The sea urchin’s intricate mouth and teeth are the model for a claw-like device developed by a team of engineers and marine biologists at the University of California, San Diego to sample sediments on other planets, such as Mars. The researchers detail their work in a recent issue of the Journal of Visualized Experiments.
The urchin’s mouthpiece was first described in detail by the Greek philosopher Aristotle, earning it the nickname “Aristotle’s lantern.” It is comprised of an intricate framework of muscles and five curved teeth with triangle-shaped tips that can scrape, cut, chew and bore holes into the toughest rocks—a colony of sea urchins can destroy an entire kelp forest by churning through rock and uprooting seaweed. The teeth are arranged in a dome-like formation that opens outwards and closes inwards in a smooth motion, similar to a claw in an arcade prize-grabbing machine.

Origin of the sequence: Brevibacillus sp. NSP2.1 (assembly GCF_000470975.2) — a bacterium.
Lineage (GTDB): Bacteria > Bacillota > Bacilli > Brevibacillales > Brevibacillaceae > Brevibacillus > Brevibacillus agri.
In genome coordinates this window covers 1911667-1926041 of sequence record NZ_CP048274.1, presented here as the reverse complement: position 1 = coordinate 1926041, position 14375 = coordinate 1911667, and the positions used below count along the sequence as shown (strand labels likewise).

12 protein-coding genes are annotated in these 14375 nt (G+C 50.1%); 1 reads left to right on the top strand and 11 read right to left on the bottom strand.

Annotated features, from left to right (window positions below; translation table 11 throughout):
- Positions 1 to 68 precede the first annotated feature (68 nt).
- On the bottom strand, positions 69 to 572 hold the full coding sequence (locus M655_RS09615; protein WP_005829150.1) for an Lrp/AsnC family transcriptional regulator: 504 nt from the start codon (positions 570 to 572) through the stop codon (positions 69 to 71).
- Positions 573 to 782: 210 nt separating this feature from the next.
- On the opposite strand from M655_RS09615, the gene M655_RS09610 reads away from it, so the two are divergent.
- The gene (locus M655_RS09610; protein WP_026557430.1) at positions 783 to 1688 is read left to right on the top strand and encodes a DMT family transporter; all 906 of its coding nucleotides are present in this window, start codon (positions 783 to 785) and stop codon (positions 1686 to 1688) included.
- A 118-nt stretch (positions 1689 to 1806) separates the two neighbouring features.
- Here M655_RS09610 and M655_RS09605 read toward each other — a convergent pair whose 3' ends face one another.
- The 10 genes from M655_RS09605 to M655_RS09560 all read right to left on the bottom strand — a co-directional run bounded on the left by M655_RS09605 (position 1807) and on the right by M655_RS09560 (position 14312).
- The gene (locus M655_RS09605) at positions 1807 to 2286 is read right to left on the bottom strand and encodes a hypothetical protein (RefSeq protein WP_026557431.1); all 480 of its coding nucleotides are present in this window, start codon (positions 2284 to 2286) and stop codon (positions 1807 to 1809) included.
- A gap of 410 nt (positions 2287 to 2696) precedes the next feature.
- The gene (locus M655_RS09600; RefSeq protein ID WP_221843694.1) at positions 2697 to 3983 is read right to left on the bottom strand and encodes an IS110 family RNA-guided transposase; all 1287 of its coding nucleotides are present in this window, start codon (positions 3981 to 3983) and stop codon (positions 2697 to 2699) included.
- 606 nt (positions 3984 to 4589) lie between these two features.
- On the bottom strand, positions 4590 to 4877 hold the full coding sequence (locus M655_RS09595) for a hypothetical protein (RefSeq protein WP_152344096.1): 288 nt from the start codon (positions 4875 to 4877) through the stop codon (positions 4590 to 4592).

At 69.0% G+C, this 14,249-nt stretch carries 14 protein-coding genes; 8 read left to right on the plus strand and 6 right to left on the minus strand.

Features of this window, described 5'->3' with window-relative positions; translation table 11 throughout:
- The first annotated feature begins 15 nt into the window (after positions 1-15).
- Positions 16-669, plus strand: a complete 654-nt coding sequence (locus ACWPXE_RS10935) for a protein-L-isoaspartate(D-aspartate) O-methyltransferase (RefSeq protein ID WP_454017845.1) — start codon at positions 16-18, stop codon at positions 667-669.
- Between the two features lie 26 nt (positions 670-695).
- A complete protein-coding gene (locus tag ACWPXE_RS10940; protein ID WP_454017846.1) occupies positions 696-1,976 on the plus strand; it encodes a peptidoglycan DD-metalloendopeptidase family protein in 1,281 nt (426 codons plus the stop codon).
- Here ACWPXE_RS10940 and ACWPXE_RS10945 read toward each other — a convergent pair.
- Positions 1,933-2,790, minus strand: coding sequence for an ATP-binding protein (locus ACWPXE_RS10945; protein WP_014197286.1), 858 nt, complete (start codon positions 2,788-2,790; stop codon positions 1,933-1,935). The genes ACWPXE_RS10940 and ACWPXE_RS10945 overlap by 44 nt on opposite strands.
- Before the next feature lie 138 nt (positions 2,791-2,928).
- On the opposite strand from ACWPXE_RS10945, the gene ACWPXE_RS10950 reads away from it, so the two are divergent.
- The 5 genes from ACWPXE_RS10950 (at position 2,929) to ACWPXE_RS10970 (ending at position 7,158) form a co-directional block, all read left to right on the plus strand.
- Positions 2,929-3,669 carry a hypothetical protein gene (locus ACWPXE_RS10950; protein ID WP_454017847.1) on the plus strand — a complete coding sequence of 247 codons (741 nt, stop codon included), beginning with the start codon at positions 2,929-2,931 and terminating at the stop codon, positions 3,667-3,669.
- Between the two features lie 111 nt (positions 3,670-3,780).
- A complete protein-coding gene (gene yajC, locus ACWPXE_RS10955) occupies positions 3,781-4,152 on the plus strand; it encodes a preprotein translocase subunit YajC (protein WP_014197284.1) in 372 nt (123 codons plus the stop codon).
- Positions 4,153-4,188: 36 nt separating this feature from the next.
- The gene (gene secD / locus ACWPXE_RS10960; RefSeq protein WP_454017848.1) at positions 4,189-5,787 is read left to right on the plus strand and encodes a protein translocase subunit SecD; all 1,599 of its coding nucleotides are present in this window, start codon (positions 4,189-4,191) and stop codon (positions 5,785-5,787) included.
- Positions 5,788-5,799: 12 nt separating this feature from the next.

The urchin’s extraordinary ability to rip through rock could translate to a good sediment sampler for space vehicles like the Mars rovers, which currently use shovels to collect ground samples, said Michael Frank, a Ph.D. candidate at the Jacobs School of Engineering at UC San Diego and the paper’s first author. “Our goal was a bioinspired device that’s more precise and efficient at grabbing ground samples from different areas, and won’t disturb the surrounding area like a shovel would,” he said.
Frank is part of a research group that uses engineering to explain biological structures and then designs bio-inspired devices based on what they find. Led by mechanical engineering professor Joanna McKittrick, the group has applied this approach to exploring natural structures in seahorses, boxfish, porcupines, woodpeckers, porcupine fish and many other animals.